This paper has detailed that child care workers receive compensation so low that many are unable to make ends meet. At the same time, it has been well documented that the cost of high-quality child care puts it out of reach of many workers and their families (Gould and Cooke 2015). It is abundantly clear that the unaffordability of child care is not driven by excessively lavish pay in the sector.
As society looks for ways to make child care more affordable for American families, it is crucial to keep in mind that in the child care sector—unlike in other sectors—it is impossible to improve productivity (and hence decrease costs) without lowering quality.
Over at the Washington Post, Jim Tankersly commenting on election rhetoric and taxes, he says baby boomers are at the heart of what's wrong with the U.S. economy:
Boomers soaked up a lot of economic opportunity without bothering to preserve much for the generations to come. They burned a lot of cheap fossil fuels, filled the atmosphere with heat-trapping gases, and will probably never pay the costs of averting catastrophic climate change or helping their grandchildren adapt to a warmer world. They took control of Washington at the turn of the millennium, and they used it to rack up a lot of federal debt, even before the Great Recession hit.
If anyone deserves to pay more to shore up the federal safety net, either through higher taxes or lower benefits, it’s boomers — the generation that was born into some of the strongest job growth in the history of America, gobbled up the best parts, and left its children and grandchildren with some bones to pick through and a big bill to pay.
There are so many stories this week about Valeant, the big pharma company laid low for buying up drug IPs and jacking up the price. But you might want to check out this story on the company's relationship to Bill Ackman, an activist investor and head of hedge fund Pershing Square. Also of interest is this story from October in the Wall Street Journal on the report card of some of the biggest activist investors and whether they are good or bad for business:
While much has been written about the rise of activism, its long-term effect on companies remains little understood and hotly contested. Some contend activists are a much-needed check on corporate leaders, keeping them accountable for their decisions and spending. Others say that activists scare executives from wise decisions that need time to pay off. Still others say it is case by case, a view the Journal’s data support.
Also please be sure to take a gander at this cool WSJ infographic looking at activist investors and the companies they keep, here is a sample:
Meanwhile, New York State may be investigating whether Exxon misled the public about climate change, reports NYTimes. And two former London traders have been convicted in the United States in connection with an investigation into "rigging of an interest rate benchmark known as Libor."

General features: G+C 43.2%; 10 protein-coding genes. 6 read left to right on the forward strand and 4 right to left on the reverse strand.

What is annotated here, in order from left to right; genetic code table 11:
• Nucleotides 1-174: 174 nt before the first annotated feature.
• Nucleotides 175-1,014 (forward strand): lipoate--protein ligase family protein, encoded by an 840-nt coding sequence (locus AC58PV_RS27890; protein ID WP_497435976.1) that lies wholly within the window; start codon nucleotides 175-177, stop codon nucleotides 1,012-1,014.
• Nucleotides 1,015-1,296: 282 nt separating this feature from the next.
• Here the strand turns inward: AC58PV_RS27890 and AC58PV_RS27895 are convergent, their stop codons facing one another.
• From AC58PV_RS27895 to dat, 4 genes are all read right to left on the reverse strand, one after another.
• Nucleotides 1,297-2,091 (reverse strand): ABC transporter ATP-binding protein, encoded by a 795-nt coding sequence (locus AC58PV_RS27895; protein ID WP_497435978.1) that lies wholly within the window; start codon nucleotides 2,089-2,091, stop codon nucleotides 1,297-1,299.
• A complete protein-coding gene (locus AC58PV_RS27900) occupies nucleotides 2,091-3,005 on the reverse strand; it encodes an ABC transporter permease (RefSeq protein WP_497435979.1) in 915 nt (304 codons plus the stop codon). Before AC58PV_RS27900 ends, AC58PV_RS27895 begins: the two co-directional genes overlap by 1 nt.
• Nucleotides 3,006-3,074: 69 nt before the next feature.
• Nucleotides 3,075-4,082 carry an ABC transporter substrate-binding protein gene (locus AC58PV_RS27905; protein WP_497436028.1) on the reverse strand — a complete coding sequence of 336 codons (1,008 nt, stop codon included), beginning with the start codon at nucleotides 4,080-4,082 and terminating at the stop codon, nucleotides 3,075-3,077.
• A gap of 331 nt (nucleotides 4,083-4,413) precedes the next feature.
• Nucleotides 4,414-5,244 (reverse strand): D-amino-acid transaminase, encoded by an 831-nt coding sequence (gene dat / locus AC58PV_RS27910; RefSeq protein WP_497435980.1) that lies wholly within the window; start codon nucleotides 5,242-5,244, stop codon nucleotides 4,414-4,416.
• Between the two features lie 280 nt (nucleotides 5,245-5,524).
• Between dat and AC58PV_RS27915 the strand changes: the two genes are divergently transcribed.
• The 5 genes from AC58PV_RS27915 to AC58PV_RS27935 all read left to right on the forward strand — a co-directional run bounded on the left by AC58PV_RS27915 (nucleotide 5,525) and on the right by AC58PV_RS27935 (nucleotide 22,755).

In Alliance Magazine, Andrew Milner discusses the foundation's 5 percent grantmaking model and whether it is worth holding out for perpetuity:
The main argument for hanging on to their assets is that foundations can do more good over the long term than in the shorter term if investments are allowed to grow. This allows foundations to take risks and provide long-term support for long-running problems. It can even allow them to make bigger payouts in times of need, such as during the 2008 recession. As David Emerson wrote in Alliance, ‘a long-term approach to stewardship of endowments gave them the confidence to ride out short-term market fluctuations.’...
Rick Cohen will have none of it. Even with a market downturn, he argues, ‘foundations as institutional investors do much better than most private investors and their returns are quite healthy.’ And this, he adds, takes no account of the new money coming into philanthropy. Foundation Center data confirms that US foundations received $56.2 billion in gifts in 2013, a little more than they paid out in grants.
‘In what millennium will some of these foundations go out of business if they spend 6, or 7 or 10 per cent?’ he wonders. The real reason for them ‘sitting on their assets’, as he puts it, is that they are ‘too focused on their institutional survival as opposed to idea that they are problem solvers.’ In other words, the stress is in the wrong place – on the continued existence of the foundation, not on whether it does its job.
**Editor's Note: Heron's October photo of the month was published with the wrong moniker for the United Auto Workers union. This has been corrected. Thank you readers for pointing our mistake.